UND presidential rejected applicant considering lawsuit
The president of a community college on the Spirit Lake Indian Reservation said Tuesday she hasn't decided if she will file a lawsuit afterbeing excluded from the search for UND's president.
Cynthia Lindquist, who leads Cankdeska Cikana Community College in Fort Totten, N.D., said “she just doesn’t know” if she will sue, but she told the Associated Press Monday she was considering several options, including a lawsuit.
Lindquist, a UND alumna and adjunct faculty member at the UND School of Medicine and Health Sciences, submitted her application for the university’s president job Wednesday, about three weeks after the Jan. 4 deadline.
Another late applicant, Minot State President Steven Shirley and UND alumnus, was among the 16 candidates interviewed Tuesday by the committee.
The committee previously decided to continue accepting applications up until the in-person interviews, which started Monday, but Hesham El-Rewini, the search committee's co-chair, implemented a cutoff date of noon Wednesday for "logistical reasons," a deadline Lindquist met.
The presidential search committee declined to interview her, but North Dakota University System Chancellor Mark Hagerott requested her application be reconsidered.
Before the search committee started interviews Monday in Bloomington, Minn., a motion made to consider her application failed for lack of a second in the committee.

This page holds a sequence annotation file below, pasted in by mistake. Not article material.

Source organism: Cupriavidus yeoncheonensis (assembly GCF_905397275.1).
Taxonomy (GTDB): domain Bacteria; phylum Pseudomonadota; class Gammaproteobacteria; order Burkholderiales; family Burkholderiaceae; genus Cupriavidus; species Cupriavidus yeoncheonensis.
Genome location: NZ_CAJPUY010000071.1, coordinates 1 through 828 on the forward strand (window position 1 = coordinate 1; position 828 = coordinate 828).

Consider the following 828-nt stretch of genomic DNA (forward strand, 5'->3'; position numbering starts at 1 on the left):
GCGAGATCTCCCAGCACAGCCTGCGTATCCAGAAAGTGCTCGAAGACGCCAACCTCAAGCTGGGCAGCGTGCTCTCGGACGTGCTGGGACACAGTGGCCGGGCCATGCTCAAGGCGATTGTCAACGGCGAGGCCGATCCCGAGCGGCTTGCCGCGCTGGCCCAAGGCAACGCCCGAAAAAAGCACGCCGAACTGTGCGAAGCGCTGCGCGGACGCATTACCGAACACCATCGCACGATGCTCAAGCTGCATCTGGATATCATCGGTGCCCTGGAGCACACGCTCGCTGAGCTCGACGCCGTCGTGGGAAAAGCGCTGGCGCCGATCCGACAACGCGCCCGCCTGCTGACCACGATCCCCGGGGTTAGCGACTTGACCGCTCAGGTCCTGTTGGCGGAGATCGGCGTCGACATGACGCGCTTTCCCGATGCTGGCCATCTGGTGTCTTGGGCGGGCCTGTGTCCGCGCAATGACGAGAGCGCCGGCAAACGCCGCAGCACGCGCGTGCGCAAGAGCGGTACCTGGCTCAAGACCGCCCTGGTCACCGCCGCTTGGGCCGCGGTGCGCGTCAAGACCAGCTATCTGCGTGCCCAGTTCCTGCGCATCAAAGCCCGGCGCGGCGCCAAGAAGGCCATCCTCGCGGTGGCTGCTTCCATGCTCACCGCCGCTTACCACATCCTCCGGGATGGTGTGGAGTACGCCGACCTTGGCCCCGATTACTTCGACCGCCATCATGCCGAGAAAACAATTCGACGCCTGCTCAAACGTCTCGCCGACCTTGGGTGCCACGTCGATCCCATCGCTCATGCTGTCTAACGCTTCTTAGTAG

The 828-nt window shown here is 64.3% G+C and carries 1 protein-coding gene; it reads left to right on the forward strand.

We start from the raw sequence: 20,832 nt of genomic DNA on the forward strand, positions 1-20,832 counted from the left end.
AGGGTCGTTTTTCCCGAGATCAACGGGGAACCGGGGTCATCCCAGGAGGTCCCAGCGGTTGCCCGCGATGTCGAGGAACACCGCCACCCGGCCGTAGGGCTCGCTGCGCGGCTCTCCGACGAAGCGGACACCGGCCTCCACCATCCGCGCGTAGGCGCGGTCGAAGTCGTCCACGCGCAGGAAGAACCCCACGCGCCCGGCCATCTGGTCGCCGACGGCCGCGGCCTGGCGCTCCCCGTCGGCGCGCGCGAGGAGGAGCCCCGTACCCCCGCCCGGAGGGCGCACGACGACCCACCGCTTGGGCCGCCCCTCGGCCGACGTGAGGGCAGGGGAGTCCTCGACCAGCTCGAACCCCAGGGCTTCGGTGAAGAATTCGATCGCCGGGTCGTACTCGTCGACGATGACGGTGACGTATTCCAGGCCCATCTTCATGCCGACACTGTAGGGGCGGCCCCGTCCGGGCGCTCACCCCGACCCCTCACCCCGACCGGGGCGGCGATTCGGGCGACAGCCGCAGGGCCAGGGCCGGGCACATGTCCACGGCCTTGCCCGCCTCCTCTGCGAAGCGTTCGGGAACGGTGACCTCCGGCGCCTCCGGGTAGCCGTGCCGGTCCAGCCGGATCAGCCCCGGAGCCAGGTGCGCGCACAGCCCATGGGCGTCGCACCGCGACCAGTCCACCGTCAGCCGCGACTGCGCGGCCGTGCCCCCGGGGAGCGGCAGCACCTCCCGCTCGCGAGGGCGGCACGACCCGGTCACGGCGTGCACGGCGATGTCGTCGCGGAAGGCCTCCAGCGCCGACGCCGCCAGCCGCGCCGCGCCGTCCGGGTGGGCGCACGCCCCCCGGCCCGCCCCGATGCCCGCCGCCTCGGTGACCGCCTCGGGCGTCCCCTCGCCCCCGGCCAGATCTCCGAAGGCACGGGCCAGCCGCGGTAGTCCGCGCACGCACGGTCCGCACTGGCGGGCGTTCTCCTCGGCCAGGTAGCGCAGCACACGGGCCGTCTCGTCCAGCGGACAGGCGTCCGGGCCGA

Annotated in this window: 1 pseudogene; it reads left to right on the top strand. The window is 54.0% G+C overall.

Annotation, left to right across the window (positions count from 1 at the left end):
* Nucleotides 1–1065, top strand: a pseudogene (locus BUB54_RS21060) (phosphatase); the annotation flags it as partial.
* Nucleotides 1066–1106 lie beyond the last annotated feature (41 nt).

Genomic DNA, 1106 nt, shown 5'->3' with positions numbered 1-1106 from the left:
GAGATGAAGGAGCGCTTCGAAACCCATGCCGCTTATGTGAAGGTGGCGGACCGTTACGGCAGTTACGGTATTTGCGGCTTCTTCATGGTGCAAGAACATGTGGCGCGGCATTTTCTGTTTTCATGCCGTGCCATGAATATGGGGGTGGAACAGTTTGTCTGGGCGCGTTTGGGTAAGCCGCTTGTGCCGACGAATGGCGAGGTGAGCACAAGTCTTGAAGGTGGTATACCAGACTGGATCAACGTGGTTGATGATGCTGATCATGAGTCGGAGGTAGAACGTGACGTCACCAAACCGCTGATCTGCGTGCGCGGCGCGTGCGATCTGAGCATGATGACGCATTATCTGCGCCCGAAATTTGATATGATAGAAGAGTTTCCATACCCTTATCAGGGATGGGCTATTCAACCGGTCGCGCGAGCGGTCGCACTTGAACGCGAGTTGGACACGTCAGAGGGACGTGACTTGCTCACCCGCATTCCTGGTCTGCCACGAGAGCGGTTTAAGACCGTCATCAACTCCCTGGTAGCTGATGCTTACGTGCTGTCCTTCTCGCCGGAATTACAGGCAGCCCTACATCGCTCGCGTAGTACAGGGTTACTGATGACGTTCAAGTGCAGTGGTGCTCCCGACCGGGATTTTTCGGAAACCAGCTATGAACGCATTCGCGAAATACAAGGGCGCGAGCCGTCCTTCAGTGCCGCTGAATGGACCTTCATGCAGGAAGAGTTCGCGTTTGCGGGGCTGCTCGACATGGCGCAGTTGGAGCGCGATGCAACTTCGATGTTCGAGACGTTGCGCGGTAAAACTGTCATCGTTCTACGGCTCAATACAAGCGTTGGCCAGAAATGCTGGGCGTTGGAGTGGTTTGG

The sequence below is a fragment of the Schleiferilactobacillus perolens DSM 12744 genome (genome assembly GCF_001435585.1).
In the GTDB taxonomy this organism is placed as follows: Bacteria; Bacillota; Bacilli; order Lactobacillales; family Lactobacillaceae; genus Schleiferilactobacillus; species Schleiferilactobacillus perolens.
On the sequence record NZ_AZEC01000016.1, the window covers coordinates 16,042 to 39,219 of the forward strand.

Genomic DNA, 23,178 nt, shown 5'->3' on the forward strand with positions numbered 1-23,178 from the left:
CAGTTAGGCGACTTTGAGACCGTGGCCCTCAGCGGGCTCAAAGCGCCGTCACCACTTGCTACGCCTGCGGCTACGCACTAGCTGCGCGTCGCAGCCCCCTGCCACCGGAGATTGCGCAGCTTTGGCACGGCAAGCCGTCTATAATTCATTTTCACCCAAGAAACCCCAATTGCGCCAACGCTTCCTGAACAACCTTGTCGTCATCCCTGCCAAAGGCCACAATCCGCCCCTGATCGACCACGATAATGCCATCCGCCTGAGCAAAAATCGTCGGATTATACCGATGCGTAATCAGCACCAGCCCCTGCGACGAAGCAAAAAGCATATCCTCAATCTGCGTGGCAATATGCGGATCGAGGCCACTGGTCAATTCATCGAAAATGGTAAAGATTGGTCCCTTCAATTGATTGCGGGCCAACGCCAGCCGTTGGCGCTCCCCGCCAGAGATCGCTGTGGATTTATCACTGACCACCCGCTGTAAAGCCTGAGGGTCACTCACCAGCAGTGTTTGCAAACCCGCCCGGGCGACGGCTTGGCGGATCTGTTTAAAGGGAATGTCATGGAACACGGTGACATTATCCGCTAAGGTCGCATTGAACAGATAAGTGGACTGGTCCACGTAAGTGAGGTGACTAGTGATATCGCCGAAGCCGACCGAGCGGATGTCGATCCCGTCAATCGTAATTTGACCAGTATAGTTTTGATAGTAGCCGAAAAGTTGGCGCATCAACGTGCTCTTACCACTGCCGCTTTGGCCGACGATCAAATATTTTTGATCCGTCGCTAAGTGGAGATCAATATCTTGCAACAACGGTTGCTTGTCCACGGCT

Committee members had questioned whether she was prepared to lead a university of UND’s size. Cankdeska Cikana is a college of about 250 students compared to UND’s enrollment of about 15,000.
Lindquist told the AP she was surprised the committee considered the size of her institution. She said she was also concerned she was passed over for a male candidate with similar experience, adding she’s seen a disconnect between rhetoric about inclusiveness and hiring women for presidential and leadership positions.
In her application, she told committee members that under her 13-year leadership, enrollment at Cankdeska Cikana had doubled and the graduation rate increased by 33 percent.
Lindquist once served as the executive director of the North Dakota Indian Affairs Commission and has a doctorate in educational leadership from UND.
Billie Jo Lorius, a North Dakota University System spokeswoman, did not immediately return a call for comment.